In today's ever-changing economic landscape, innovation has become even more of a key factor influencing strategic planning. This helpful volume will help the reader recognize and seize innovation opportunities. The Harvard Business Review Paperback Series is designed to bring today's managers and professionals the fundamental information they need to stay competitive in a fast-moving world. Here are the landmark ideas that have established the Harvard Business Review as required reading for ambitious business people in organizations around the globe. Contents: Creating New Market Space by W. Chan Kim and Renee A. Mauborgne; Creating Breakthroughs at 3M by Eric von Hippel, Stefan Thomke, and Mary Sonnack; Building an Innovation Factory by Andrew Hargadon and Robert I. Sutton; Knowing a Winning Business Idea When You See One by W. Chan Kim and Renee A. Mauborgne; Meeting the Challenge of Disruptive Change by Clayton M. Christensen and Michael Overdorf; Discovering New Points of Differentiation by Ian C. MacMillan and Rita Gunther McGrath; From Spare Change to Real Change: The Social Sector as Beta Site for Business Innovation by Rosabeth Moss Kanter; and Enlightened Experimentation: The New Imperative for Innovation by Stefan Thomke.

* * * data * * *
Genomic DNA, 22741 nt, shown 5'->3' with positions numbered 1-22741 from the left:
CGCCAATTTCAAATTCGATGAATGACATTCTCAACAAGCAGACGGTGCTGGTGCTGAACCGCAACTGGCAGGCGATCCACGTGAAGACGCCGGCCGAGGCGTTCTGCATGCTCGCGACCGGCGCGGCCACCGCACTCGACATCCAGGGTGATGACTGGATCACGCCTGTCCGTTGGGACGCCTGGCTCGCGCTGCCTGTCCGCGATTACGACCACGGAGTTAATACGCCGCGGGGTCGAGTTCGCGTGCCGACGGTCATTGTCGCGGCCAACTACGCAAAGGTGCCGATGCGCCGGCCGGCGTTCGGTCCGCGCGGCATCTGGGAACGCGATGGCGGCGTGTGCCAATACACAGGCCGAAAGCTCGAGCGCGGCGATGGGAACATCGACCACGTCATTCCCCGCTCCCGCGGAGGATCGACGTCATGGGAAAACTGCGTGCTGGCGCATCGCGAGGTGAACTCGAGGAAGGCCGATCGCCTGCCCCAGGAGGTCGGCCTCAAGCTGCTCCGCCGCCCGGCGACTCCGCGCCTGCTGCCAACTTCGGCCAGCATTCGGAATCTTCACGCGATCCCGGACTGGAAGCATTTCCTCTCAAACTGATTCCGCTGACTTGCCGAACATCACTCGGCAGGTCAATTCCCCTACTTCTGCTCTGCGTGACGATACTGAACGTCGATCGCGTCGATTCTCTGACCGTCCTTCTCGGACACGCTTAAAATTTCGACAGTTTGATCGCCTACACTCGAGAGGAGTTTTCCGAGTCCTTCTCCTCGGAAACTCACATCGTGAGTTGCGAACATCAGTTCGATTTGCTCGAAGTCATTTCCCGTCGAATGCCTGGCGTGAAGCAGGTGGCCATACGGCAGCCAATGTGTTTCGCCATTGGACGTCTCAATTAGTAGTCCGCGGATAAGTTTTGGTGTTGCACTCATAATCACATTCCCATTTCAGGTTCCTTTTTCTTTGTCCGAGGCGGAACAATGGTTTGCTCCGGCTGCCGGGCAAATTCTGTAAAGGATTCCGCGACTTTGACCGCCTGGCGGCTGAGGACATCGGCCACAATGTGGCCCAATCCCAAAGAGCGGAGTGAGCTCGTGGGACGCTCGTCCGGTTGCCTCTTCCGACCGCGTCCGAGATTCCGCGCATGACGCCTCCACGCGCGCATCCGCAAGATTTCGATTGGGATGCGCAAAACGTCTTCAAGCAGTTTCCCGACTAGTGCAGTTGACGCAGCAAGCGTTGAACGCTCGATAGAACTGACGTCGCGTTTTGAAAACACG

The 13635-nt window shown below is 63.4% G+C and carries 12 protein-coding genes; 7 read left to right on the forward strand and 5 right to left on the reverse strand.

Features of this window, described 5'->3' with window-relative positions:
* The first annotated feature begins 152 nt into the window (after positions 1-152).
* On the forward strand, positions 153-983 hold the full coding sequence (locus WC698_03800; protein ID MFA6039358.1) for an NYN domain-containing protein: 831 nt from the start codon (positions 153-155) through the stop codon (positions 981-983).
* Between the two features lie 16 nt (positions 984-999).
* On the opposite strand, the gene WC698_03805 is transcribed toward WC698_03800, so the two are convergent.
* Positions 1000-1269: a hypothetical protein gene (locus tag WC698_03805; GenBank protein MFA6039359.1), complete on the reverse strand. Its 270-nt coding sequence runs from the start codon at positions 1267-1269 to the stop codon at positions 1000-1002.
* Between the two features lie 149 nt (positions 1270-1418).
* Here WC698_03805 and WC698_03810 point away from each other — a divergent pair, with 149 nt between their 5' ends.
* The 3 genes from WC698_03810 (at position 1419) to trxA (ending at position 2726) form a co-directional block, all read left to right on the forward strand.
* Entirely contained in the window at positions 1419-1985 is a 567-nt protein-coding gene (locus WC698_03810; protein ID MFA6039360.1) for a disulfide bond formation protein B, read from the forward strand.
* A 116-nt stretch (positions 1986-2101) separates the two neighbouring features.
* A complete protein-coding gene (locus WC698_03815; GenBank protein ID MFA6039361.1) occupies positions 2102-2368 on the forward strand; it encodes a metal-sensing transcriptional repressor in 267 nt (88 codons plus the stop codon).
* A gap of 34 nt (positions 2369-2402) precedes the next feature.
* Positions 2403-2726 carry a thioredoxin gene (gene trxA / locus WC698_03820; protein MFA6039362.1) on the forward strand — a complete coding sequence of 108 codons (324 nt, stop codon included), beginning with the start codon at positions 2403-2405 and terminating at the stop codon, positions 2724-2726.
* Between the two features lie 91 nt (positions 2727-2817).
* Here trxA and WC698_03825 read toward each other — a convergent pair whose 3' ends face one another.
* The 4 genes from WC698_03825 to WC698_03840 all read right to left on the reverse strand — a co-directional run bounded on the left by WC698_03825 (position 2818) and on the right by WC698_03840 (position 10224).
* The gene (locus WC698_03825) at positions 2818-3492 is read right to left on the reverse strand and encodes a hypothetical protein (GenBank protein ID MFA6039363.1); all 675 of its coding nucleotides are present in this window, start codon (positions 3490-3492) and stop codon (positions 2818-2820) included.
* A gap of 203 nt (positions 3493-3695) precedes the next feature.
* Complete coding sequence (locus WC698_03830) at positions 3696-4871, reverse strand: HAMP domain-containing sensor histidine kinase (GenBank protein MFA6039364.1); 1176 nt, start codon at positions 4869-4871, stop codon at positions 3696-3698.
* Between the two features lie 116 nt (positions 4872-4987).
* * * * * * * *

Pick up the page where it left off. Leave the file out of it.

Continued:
Harvard Business Review (HBR) is a general management books published by Harvard Business Publishing, a wholly owned subsidiary of Harvard University. HBR's articles cover a wide range of topics that are relevant to different industries, management functions, and geographic locations. These focus on such areas as leadership, organizational change, negotiation, strategy, operations, marketing, finance, and managing people.
Harvard Business Review has been the frequent publishing home for scholars and management thinkers such as Clayton M. Christensen, Peter F. Drucker, Michael E. Porter, Rosabeth Moss Kanter, John Hagel III, Thomas H. Davenport, Gary Hamel, C.K. Prahalad, Vijay Govindarajan, Robert S. Kaplan, Rita Gunther McGrath and others. Management concepts and business terms such as Balanced scorecard, Core competence, Strategic intent, Reengineering, Globalization, Marketing myopia, and Glass ceiling were all first given prominence in HBR.